Australian Capital Territory
In 2010, a Canberra man spotted a creature that may have been a yowie in his garage. The man reported the creature as being covered in hair, juvenile with long arms. He said it was definitely trying to communicate with him.
New South Wales
There have been hundreds of accounts of yowie-sightings in New South Wales, including:
In 1977, residents on Oxley Island near Taree became convinced that blood curdling screams heard at night were connected to a local sighting of a huge black furry creature.
In 1996, while on a driving holiday, a couple from Newcastle claim to have seen a yowie between Braidwood and the coast. They said it was a shaggy creature, walking upright, standing at a height of at least 2.1 metres tall, with disproportionally long arms and no neck.
In August 2000, a Canberra bushwalker described seeing an unknown bipedal beast in the Brindabella Mountains. The bushwalker, Steve Piper, caught the incident on videotape. That film is known as the 'Piper Film'.
In March 2011, a witness reported to NSW National Parks and Wildlife Service seeing a yowie in the Blue Mountains at Springwood, west of Sydney. The witness had filmed the creature, and taken photographs of its footprints.
In May 2012, a United States television crew claimed it had recorded audio of a yowie in a remote region on the NSW-Queensland border.
In the mid-1970s, the Queanbeyan Festival Board offered and 2CA together offered a AUD200,000 reward to anyone who could capture and present a yowie: the reward is yet to be claimed.
In the late 1990s, there were several reports of yowie sightings in the area around Acacia Hills. One such sighting was by mango farmer Katrina Tucker who reported in 1997 being just metres away from a hairy humanoid creature on her property. Photographs of the footprint were collected at the time.
The Springbrook region in south-east Queensland has had more yowie reports than anywhere else in Australia. In 1977, former Queensland Senator Bill O'Chee reported to the Gold Coast Bulletin he had seen a yowie while on a school trip in Springbrook. O'Chee compared the creature he saw to the character Chewbacca from Star Wars.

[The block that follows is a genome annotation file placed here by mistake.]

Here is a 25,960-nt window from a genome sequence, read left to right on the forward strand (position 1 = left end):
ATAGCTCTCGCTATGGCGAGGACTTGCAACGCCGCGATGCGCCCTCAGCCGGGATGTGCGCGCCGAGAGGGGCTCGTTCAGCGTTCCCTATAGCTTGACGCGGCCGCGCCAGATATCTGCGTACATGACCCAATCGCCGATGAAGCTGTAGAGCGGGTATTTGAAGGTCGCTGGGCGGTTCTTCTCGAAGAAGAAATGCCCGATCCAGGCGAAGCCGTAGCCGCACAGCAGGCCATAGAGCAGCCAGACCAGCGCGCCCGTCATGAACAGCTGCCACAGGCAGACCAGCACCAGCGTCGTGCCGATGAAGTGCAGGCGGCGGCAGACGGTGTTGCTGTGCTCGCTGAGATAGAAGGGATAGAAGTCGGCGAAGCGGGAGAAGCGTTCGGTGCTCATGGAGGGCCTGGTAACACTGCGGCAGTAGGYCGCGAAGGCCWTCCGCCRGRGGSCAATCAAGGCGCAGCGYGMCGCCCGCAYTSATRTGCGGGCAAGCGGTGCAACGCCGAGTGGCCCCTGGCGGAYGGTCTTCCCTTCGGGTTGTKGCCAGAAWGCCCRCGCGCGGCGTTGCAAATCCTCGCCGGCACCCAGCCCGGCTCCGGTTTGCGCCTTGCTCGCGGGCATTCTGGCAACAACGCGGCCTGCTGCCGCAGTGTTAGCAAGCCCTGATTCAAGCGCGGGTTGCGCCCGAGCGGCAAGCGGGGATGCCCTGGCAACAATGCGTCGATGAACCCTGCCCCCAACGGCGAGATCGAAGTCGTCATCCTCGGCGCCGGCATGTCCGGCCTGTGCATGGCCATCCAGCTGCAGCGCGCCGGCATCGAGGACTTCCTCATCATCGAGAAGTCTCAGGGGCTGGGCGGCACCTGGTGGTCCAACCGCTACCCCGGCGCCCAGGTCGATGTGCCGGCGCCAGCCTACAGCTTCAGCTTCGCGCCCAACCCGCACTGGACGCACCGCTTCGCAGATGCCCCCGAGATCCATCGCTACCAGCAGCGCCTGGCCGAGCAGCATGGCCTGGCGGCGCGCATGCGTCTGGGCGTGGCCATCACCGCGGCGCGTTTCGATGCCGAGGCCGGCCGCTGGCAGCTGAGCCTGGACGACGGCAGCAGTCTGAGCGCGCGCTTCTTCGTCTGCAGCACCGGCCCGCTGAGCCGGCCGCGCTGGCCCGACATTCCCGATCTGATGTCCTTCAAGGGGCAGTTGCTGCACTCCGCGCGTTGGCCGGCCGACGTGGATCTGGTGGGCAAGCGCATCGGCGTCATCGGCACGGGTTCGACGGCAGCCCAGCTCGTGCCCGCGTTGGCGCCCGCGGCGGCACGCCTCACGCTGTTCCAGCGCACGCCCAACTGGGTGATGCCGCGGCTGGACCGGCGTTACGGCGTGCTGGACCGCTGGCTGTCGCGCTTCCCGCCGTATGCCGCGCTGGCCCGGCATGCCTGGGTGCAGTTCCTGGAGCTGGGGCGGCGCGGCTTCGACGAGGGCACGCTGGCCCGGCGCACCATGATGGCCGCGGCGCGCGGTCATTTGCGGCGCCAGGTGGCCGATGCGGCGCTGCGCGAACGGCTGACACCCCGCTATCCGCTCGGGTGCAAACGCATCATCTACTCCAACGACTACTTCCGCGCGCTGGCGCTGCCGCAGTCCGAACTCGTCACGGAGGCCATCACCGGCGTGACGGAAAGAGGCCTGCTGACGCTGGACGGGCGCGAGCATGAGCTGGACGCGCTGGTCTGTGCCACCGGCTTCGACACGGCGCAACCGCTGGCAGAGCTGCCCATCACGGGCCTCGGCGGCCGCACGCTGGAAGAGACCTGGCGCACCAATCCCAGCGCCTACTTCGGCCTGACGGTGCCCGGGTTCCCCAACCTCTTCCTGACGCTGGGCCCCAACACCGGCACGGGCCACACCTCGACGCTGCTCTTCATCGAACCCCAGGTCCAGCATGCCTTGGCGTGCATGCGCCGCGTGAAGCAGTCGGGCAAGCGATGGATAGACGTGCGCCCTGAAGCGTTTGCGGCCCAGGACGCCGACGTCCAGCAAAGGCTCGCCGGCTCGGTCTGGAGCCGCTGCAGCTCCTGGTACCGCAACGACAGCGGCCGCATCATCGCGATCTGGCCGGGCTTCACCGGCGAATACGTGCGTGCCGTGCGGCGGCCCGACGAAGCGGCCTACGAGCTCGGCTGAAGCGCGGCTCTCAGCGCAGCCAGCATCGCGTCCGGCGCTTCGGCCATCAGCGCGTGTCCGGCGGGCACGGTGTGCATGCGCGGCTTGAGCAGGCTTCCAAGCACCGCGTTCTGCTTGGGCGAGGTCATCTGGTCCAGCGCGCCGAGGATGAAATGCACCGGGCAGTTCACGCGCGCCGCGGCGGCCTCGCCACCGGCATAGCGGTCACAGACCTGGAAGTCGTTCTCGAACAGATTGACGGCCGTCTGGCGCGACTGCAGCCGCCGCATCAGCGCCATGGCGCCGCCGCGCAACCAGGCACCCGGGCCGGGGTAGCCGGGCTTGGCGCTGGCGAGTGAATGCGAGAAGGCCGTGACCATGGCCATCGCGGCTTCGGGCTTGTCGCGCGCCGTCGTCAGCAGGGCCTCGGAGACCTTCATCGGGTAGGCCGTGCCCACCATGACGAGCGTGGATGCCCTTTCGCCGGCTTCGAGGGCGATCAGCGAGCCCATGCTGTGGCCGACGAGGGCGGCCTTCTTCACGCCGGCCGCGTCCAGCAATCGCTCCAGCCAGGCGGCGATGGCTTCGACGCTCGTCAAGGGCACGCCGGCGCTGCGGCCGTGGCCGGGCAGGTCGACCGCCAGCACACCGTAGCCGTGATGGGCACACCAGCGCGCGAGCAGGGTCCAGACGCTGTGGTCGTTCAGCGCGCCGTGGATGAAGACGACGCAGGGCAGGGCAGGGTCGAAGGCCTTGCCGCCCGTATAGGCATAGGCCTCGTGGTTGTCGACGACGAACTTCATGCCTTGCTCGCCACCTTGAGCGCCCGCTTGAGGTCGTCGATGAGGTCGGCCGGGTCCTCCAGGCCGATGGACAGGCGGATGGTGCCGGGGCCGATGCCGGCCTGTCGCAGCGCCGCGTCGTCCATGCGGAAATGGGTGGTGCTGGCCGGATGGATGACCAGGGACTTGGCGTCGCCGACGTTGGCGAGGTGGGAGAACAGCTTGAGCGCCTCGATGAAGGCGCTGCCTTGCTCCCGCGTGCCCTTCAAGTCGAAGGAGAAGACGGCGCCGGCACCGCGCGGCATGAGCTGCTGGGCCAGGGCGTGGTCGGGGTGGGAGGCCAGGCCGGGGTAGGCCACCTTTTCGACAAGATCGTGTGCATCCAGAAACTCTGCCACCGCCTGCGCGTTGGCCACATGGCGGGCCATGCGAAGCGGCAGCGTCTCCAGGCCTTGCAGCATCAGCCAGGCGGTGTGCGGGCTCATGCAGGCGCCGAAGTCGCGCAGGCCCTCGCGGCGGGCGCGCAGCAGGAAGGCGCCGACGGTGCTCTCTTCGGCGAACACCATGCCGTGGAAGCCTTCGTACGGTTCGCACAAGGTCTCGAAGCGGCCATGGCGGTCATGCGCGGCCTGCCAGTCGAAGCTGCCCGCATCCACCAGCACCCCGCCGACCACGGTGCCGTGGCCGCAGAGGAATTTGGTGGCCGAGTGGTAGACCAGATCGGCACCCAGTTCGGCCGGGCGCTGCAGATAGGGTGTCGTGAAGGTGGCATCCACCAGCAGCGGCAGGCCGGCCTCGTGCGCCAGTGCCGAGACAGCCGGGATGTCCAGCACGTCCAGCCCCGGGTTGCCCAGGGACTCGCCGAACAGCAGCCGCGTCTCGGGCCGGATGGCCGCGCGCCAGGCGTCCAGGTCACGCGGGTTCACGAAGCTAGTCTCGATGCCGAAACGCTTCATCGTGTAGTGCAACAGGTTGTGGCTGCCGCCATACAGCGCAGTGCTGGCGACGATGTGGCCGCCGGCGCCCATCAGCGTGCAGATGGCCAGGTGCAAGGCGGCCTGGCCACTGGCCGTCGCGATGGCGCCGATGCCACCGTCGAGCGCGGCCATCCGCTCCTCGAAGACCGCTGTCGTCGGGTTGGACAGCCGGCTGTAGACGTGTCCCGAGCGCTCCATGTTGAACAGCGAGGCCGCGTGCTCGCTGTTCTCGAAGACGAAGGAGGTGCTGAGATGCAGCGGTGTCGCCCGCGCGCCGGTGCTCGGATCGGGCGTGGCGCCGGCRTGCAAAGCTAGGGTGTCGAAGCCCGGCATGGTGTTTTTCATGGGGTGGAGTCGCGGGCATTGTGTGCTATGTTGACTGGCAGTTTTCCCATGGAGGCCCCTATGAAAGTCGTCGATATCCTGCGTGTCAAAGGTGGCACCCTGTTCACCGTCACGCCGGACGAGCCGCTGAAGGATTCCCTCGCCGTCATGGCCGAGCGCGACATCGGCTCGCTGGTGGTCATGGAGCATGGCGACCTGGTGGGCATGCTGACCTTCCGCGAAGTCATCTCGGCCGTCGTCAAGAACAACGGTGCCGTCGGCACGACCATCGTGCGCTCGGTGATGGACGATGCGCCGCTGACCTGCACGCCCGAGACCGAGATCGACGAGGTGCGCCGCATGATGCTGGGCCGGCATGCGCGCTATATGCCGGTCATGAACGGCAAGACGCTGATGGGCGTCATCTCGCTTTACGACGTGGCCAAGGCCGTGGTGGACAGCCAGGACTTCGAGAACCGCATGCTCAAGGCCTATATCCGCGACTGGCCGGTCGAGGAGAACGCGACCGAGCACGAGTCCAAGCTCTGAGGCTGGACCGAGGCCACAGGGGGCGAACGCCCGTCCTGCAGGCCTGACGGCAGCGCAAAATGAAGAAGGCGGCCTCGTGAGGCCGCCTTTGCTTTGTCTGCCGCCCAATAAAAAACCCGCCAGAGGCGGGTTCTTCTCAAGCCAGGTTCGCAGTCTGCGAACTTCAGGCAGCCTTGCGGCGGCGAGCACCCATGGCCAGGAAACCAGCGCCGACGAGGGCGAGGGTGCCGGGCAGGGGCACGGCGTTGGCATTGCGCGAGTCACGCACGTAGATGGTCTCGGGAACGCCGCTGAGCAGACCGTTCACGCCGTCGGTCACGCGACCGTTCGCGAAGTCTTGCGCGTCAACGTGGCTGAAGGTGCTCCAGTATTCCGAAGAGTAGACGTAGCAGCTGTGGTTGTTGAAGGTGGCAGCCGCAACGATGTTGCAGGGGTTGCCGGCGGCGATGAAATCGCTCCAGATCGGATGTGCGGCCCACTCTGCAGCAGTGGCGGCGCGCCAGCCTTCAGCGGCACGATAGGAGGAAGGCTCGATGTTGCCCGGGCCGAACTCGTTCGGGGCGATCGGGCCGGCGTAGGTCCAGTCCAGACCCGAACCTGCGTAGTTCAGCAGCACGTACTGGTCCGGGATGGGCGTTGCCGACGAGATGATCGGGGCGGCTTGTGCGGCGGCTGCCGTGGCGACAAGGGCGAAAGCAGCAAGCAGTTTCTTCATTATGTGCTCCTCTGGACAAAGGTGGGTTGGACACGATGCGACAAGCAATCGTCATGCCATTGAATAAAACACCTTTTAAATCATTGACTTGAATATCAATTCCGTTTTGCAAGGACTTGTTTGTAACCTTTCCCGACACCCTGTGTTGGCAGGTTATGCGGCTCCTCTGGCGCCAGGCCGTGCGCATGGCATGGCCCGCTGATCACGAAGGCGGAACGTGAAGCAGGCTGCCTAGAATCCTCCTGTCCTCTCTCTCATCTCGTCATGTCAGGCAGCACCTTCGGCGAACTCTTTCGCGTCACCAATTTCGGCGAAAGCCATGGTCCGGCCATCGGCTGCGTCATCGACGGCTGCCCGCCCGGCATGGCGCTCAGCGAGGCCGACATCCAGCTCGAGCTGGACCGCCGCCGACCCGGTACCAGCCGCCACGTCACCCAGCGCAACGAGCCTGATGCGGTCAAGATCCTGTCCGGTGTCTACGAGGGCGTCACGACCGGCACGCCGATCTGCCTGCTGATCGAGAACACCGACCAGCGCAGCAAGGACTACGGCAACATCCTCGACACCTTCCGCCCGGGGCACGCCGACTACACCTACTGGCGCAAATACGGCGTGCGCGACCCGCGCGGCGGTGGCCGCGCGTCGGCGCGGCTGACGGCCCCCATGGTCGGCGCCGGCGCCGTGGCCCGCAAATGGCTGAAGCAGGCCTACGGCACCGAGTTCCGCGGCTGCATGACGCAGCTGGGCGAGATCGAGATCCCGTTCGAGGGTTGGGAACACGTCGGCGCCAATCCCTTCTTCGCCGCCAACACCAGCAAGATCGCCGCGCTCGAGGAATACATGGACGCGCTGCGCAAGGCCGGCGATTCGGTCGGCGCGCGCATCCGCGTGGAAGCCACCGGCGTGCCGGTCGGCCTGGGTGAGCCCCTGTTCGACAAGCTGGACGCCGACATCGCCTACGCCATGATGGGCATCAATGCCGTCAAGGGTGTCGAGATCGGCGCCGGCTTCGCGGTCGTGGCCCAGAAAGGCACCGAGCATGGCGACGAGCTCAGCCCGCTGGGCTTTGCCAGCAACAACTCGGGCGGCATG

A persisting story is that of the Mulgowie Yowie, last reported to be seen in 2001.
Prominent yowie hunters
Rex Gilroy. Since the mid-1970s, paranormal enthusiast Rex Gilroy, a self-employed cryptozoologist, has attempted to popularise the Yowie. Mr Gilroy claims to have collected over 3000 reports of them and proposed that they comprise a relict population of extinct ape or Homo species. Rex Gilroy believes that the yowie is related to the North American Bigfoot. Along with his partner Heather Gilroy, Gilroy has spent fifty years amassing his yowie collection.
Tim Bull (also known as Tim the Yowie Man). A published author who claims to have seen a yowie in the Brindabella Ranges in 1994. Since then, Tim the Yowie Man has investigated yowie sightings and other paranormal phenomena. He also writes a regular column in Australian newspaper The Sydney Morning Herald. In 2004, Tim the Yowie Man won a legal case against Cadbury, a popular British confectionary company. Cadbury had claimed that his moniker was too similar to their range of Yowie confectionary.
Bunyip, a creature that has its origins in Australian Aboriginal mythology
^Friend, Donald (1915-1989) (1956). A collection of Hillendiana: comprising vast numbers of facts and a considerable amount of fiction concerning the goldfield of Hillend and environs. Sydney: Ure Smith.
^Shuker, Karl P. N. (1995). "The Alien Zoo". In search of prehistoric animals; Do giant extinct creatures still exist? (1 ed.). Blanchford. p. 189. ISBN0-7137-2469-2. "Rex Gilroy... collected over 3,000 sightings of a giant hairy creature sighted across the continent."
Emmer, Rick (2010), Bigfoot: Fact or Fiction?, Infobase Publishing, ISBN9781438130477
Gilroy, Rex (2001), Giants from the dreamtime : the Yowie in myth and reality (1st ed ed.), URU Publications, ISBN978-0-9578716-0-1
Healy, Tony; Cropper, Paul (2006), The Yowie: In Search of Australia's Bigfoot, Anomalist Books, ISBN1933665165
Holden, Robert (2001), Bunyips: Australia's Folklore of Fear, Canberra: National Library of Australia, ISBN0-642-10732-7
Joyner, Graham Charles (2009), Monster, myth or lost marsupial? : the search for the Australian gorilla in the jungles of history, science and language, Canberra, ACT: Hayes UK & Thomas, ISBN978-0-646-51637-0
Tim the Yowie Man (2001), The adventures of Tim the Yowie Man, cryptonaturalist, Sydney: Random House Australia, ISBN174051078X